My research aims to evaluate and analyze the impacts of the Housing (Wales) Act 2014, set within the context of increasing homelessness in the whole of the UK, including Wales. The Housing (Wales) Act 2014 aims to tackle homelessness through an increasing emphasis on prevention. This can be defined as different interventions and support structures for people in order to avoid them becoming homeless in the first place. I will be exploring how the policy changes have impacted key indicators such as health outcomes for different groups of people who have become homeless.
This project will be utilizing linked data, obtained through the Administrative Data Research Network. Use of this methodology will allow for original insights into the impact of housing interventions on key areas of people’s lives. Looking at linked data has the potential to create new knowledge about the impact of homelessness on people, overcoming some of the methodological issues which can affect studies into homelessness.
My research will be working within the paradigm of the right to housing, understood as a core human right. As a result, my research will also focus on the extent to which the Housing (Wales) Act 2014 can be seen as a part of the right to housing. I intend to explore whether increasing knowledge of housing rights can increase their efficacy and, whether the change in legislation has seen a resultant change in how housing rights are perceived by both policy makers and rights holders.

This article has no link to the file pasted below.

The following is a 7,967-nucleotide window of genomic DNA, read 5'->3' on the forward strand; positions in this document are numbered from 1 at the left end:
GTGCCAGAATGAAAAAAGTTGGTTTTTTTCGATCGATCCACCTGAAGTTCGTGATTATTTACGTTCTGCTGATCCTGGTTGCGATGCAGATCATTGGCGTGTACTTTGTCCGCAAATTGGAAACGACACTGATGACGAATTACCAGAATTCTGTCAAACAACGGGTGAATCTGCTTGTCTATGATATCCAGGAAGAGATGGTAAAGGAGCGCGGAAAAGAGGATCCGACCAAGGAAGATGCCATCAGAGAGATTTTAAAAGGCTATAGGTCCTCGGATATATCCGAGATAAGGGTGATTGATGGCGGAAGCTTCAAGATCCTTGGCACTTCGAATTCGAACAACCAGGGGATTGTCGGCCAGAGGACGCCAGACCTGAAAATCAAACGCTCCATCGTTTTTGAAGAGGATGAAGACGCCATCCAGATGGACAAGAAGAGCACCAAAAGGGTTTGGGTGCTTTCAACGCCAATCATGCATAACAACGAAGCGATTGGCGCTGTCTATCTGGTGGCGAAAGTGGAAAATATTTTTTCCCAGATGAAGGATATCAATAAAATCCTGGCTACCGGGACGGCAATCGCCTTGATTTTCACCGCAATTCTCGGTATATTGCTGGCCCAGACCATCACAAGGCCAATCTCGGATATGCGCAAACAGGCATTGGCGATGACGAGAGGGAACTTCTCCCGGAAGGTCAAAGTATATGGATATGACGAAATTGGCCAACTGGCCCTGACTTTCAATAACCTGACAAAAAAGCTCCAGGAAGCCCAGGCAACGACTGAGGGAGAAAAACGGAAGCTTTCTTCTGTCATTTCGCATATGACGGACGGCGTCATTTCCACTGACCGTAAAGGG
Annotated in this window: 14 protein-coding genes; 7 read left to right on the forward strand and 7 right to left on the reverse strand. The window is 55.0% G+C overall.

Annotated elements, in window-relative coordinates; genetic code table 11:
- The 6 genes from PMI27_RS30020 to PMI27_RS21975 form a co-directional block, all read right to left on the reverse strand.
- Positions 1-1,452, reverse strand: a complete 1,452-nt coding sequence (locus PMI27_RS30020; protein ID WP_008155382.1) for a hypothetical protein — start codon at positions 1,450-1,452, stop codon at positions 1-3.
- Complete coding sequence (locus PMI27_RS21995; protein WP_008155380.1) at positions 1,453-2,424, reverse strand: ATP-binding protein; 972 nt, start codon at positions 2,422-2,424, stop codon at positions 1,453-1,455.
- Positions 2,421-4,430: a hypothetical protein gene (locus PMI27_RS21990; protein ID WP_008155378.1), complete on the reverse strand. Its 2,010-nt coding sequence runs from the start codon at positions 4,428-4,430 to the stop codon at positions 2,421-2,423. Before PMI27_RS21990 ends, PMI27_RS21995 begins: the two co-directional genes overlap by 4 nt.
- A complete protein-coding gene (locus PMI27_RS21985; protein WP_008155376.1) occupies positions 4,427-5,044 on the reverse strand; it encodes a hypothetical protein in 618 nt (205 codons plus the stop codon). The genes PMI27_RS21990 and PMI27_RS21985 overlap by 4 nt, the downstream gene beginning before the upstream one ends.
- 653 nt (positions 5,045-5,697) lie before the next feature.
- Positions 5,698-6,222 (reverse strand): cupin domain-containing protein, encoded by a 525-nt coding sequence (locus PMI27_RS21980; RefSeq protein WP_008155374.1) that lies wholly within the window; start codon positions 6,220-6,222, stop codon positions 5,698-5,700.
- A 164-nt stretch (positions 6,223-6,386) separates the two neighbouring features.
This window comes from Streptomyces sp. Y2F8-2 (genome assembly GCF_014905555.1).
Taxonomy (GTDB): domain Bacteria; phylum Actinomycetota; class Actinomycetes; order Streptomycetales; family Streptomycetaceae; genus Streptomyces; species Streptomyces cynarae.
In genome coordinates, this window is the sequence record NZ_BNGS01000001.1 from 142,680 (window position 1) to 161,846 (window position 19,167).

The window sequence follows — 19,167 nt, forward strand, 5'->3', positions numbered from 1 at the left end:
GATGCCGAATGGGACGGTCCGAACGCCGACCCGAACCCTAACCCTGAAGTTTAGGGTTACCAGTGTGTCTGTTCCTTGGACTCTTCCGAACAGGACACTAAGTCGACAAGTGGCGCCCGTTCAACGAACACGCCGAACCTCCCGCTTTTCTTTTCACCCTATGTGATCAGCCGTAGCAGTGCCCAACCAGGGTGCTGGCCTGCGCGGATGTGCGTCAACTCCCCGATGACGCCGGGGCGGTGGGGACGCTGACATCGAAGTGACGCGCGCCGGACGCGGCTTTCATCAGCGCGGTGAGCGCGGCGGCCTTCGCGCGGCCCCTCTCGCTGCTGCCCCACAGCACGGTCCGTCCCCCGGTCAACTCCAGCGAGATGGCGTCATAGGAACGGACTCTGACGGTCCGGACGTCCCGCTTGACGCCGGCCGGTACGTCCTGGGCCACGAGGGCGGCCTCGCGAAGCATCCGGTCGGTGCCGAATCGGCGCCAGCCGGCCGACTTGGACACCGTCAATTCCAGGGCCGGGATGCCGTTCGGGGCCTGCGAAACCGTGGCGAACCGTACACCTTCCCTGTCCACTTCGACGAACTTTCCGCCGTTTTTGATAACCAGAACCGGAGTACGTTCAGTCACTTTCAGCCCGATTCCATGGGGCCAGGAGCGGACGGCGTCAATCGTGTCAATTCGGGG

Food insecurity is the political issue of our time, and in the UK, its prevailing symbol is the food bank. With the significant rise in the demand for food banks across the UK in recent years, academic interest has turned to this phenomenon to try to understand these spaces and the experiences of those accessing such services. Investigating the relationship people have with food when they live on a low income, this research project explores everyday experiences of food insecurity for individuals accessing food aid in Bristol.
Carrying out ethnographic research in two Trussell Trust foodbanks, a FoodCycle Community Kitchen, and a Real Economy Community Food Centre, I ask, what role does the food bank hold for people experiencing food insecurity? How do people exercise agency in this context? What impact does the service itself have on those individuals? How do these services position themselves with/against one another? By addressing these questions, I have sought to understand different approaches to tackling food insecurity; the position of the food bank within the individual lifeworlds of those using them; and at what stage people may use alternatives to food banks. Engaging with debates around cultural foods, surplus food waste, and food sovereignty, this project is based on material collected over 10 months using participant observation, semi-structured interviews and focus groups.
This research looks at the newly completed Wales Coast Path, a continuous path along the whole Welsh coastline. This is a world first, as Wales is now the only country in the world with a continuous path around its coast.
The project will look at the physical act of walking and how being able to walk freely along the whole national coastline creates a sense of identity, connection (to Welsh nationality and the Welsh language), community, sociability, pleasure, consumption and leisure. It will address the different uses of the path and how different people engage with the materiality of the path, as well as how its affordances enable (or in some cases obstruct) people to walk along it.